Leading Universities in a Warming Planet 

Ariadne Fellowship Program for University Leaders

How might university leaders step up to address the climate crisis? 

As our planet faces rising temperatures and escalating environmental challenges, we need to harness humanity's collective intelligence and action, much like we did during the pandemic. Remember those initial pandemic months? It felt endless and without ready solutions.  Similarly, with climate change, the path ahead appears dire, leading towards more extreme weather, species loss, poverty, and a pervasive sense of climate hopelessness.

But we cannot afford to let climate despair define the next generation's worldviews. 

What if universities played a pivotal role in reversing this downward trend? Imagine a future by 2040 where the climate has begun to cool, ecosystems have begun regenerating, and humanity has evolved to become more humble, wise, and deeply respectful of our planet.

Empowering young adults with skills and mindsets fit for a world in crisis becomes crucial. It's about equipping them not just for today's challenges but to drive a future of planetary renewal.

Intro by Sharon Welch, PhD

Program Co-convenor

I am a social ethicist, academic and lifelong activist. At every institution in which I have studied and worked, I have been fortunate to have been part of multiracial and cross-cultural teams of faculty, students, staff and administrators that have embodied self-critical and generative educational practices within our institutions and for the larger society. I am now working with others to build on what we learned in graduate and undergraduate education at Harvard Divinity School, the University of Missouri-Columbia, and Meadville Lombard Theological School (Unitarian Universalist) about the power of constructive community engagement to form the building blocks for an expansive, inclusive, and thriving democracy. I have written six books on this topic, the most recent being After the Protests Are Heard: Enacting Civic Engagement and Social Transformation (New York University Press, 2019).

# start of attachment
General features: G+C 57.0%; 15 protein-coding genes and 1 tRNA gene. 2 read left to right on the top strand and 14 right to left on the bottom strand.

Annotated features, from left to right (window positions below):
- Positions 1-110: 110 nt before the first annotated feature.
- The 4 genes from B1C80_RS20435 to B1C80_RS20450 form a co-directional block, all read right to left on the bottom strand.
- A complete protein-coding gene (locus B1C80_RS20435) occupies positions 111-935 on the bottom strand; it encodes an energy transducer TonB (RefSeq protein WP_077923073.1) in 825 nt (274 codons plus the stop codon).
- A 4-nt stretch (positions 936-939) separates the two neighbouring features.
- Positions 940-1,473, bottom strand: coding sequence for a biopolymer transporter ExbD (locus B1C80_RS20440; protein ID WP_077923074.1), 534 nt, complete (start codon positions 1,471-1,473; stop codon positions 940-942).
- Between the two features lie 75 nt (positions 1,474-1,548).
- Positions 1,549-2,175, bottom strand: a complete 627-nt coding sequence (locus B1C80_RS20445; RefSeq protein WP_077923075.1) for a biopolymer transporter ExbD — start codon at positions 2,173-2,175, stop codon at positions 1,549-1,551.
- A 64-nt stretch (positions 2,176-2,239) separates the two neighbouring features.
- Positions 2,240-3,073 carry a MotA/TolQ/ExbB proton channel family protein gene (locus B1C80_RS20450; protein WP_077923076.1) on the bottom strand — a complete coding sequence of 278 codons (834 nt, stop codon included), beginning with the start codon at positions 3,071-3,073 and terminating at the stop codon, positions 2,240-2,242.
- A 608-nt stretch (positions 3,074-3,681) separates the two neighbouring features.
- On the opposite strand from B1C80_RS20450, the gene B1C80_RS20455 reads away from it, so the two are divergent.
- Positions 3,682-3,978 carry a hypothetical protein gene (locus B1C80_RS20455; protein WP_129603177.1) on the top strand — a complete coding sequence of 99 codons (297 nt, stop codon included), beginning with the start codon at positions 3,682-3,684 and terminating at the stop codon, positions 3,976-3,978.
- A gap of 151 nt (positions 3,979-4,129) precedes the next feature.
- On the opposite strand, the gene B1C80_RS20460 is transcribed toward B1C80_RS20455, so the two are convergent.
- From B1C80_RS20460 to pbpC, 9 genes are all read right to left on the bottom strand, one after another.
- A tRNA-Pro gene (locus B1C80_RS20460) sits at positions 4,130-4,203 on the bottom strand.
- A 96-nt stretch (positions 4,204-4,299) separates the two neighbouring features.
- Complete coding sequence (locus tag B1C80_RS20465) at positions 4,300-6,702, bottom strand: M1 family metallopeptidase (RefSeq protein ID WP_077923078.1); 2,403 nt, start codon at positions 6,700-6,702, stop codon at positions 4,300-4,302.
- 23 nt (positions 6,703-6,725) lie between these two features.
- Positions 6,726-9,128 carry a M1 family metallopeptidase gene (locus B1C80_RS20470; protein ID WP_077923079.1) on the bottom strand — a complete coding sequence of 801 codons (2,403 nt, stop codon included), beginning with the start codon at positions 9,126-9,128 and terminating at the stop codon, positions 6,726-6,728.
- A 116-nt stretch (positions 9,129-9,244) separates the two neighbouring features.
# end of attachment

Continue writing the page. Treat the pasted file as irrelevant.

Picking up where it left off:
This Ariadne Fellows program aims to cultivate curricular, cultural, and structural change in the academy to accelerate planetary regeneration. Fellows will deploy leadership, try out interventions, influence public policy, and interpret resulting system dynamics within their universities.

Many agree that transformative change in educational systems is required for future social well-being. However, catalyzing transformative change in educational institutions is emotionally exhausting and politically risky.  

Planetary regeneration will require new mindsets and a breed of young professionals who can skillfully work across disciplines and organizational boundaries, and universities need to start developing millions of such young changemakers.  

This program will help fellows prototype new ways of cultivating a culture of co-creation across disciplines, universities, and countries by bringing the Fellows together as an online community. Ideas and techniques for inducing systems-level change will be introduced, drawing from various leadership and systems change authors.

The Ariadne Fellowship in a nutshell*

The consumerist, hierarchical, and anthropocentric mindsets where humans treat planet Earth as a grocery and landfill are deeply ingrained into our culture and curricula.

The Ariadne Fellowship is a community for individuals seeking to cultivate transformative change in universities and in the city/national ecosystems that the universities are part of.  We will go beyond the usual managerial approaches such as strategic planning and organizational development and engage in difficult deeper conversations about the often-hidden mindsets, structural inequities, and cultural biases that produce global warming.